Art Focusing on Authoritarianism in Brazil on Display in Midtown

Responding to the rise of the far-right in their country, Brazilian artists touch on themes of censorship and oppression in a new exhibit.

Igor Vidor’s sculpture, Teresa (left). Photo courtesy of the Anya and Andrew Shiva Gallery.

One of the first artworks visitors encounter at a new exhibit at the Anya and Andrew Shiva Gallery, in Midtown, is a sculpture made of twisted bed sheets by Brazilian artist Igor Vidor. They are tied together and hang from the ceiling, forming a makeshift rope of the kind prisoners use to escape in old films. A keen observer will notice that the sheets are covered with wine colored stains – blood. They were used to cover the bodies of people killed in the slums, or favelas, of Rio de Janeiro, often by the police. The artist collected them when he lived in Vidigal, a favela where killings by the police and between drug trafficking gangs are common.

The sculpture is part of an exhibit called Against Again: Art Under Attack in Brazil, which features works from dozens of Brazilian artists of different generations. The pieces on display range from video installations and photographs, to paintings and sculptures. The exhibit focuses on themes of censorship and authoritarian rule, drawing parallels between the period of military dictatorship in Brazil, which lasted between 1964 and 1985, and the present. The initiative came from Brazilian academics in New York, who see echoes of the dictatorship in the Brazil of today.  Since the election of Brazil’s far-right president Jair Bolsonaro in 2018, a cultural war has gripped the country.

“The exhibit came out of a concern for the rise of Bolsonaro and censorship of the art and cultural fields in Brazil,” says Tatiane Schilaro, one of the curators.

Under Bolsonaro’s administration, funding for the arts has been slashed or diverted to projects more in line with the president’s ideology. One of his first acts as president was to abolish the Ministry of Culture, the main source of funding for the arts in Brazil. “You now have to rely on private funding, which is basically non-existent in Brazil,” says Schilaro.

Numerous direct or indirect acts of censorship by the federal and local governments, as well as the judiciary, have occurred since Bolsonaro took office. The first notable incident happened in early 2018, when an ad for Brazil’s nationally owned bank was pulled because it featured people of various gender identities. Bolsonaro is especially hostile to members of the LGBTQ community, having once said in an interview that he would “rather have a dead son than a gay son.”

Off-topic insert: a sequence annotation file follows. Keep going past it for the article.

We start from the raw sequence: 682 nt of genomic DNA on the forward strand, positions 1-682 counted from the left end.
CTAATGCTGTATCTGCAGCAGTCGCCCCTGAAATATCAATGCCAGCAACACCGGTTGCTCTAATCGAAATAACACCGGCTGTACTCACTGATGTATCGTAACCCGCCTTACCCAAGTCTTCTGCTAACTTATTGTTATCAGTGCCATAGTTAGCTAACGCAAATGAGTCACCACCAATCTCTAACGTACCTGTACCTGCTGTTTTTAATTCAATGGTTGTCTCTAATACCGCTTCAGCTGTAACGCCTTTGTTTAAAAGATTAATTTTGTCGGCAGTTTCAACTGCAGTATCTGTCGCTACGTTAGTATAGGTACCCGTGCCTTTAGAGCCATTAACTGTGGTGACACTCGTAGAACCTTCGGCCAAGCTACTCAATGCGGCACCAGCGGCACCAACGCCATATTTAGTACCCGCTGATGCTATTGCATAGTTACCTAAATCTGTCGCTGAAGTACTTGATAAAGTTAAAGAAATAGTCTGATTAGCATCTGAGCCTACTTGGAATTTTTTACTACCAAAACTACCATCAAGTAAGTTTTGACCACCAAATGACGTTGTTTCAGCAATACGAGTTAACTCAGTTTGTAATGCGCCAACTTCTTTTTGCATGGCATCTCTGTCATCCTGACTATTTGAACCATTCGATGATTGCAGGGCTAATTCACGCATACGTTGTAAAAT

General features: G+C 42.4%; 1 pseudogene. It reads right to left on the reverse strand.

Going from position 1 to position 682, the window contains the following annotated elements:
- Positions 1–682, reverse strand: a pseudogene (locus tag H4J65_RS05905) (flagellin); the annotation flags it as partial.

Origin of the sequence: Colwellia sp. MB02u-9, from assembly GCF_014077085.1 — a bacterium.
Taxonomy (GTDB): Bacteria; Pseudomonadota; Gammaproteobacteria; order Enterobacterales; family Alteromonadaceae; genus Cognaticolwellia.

Earlier this year, the man chosen by Bolsonaro to be the country’s secretary of culture, Roberto Alvim, was forced to resign after putting out a video in which he laid out his plans for the future of Brazilian art by quoting Joseph Goebells, the Nazi propaganda minister.

“We’re coming from a period when our rights were secure,” says Lilia Schwartz, a professor of anthropology at the University of São Paulo and Princeton University. “Now those rights are in question, and freedom of expression is being curtailed.”

It is in this climate that the exhibit at the Shiva Gallery was put together. Some of the artworks on display were censored in Brazil at some point in the past or present, and all touch on themes that the Brazilian right is hostile to, such as gay rights, indigenous rights and criticism of the police.

Vidor’s sheet sculpture, entitled Teresa, for example, alludes to the brutal tactics of the Brazilian police, which kills more people per capita than any other police force in the world. The artist is now in self-exile in Berlin, after having received numerous credible death threats in October of last year. Nine of Vidor’s friends have been killed by the police, he says. “I have no childhood friends left.”

In Rio alone, the police kills on average five people a day. The situation has worsened since Bolsonaro took office. Police killings grew by 18 percent in 2018, and again in 2019 by the same amount. The current administration has also been pushing for a law that would further exempt police officers from culpability when they kill on duty.

Caça, by Sonia Andrade. Photo courtesy of the Anya and Andrew Shiva Gallery.

Another work, by Sonia Andrade, is on display for the first time since 1978 after it was censored during the dictatorship. At the time, Andrade placed hundreds of mousetraps throughout the Museum of Modern Art in Rio. Instead of cheese, the traps held cards with religious imagery on them. Some held military-style medals that Andrade had earned for achievements in Catholic school when she was younger. The installation was up for a few days until, one morning, all the mousetraps were mysteriously gone. Andrade was never told what happened to them. Now the work has been recreated, albeit on a smaller scale. “It’s not too much to remind people of what happened in the past,” Andrade says.

Bolsonaro is a vocal admirer of this past, often going out of his way to praise members of the military accused of killing and torturing dissidents during the dictatorship. The exhibit serves as a somber reminder that Brazilian democracy, at only 35 years of age, rests on an unstable foundation.

Against Again: Art Under Attack in Brazil runs through April 3rd at the Anya and Andrew Shiva Gallery. 860 Eleventh Avenue, New York

 

 

 

 

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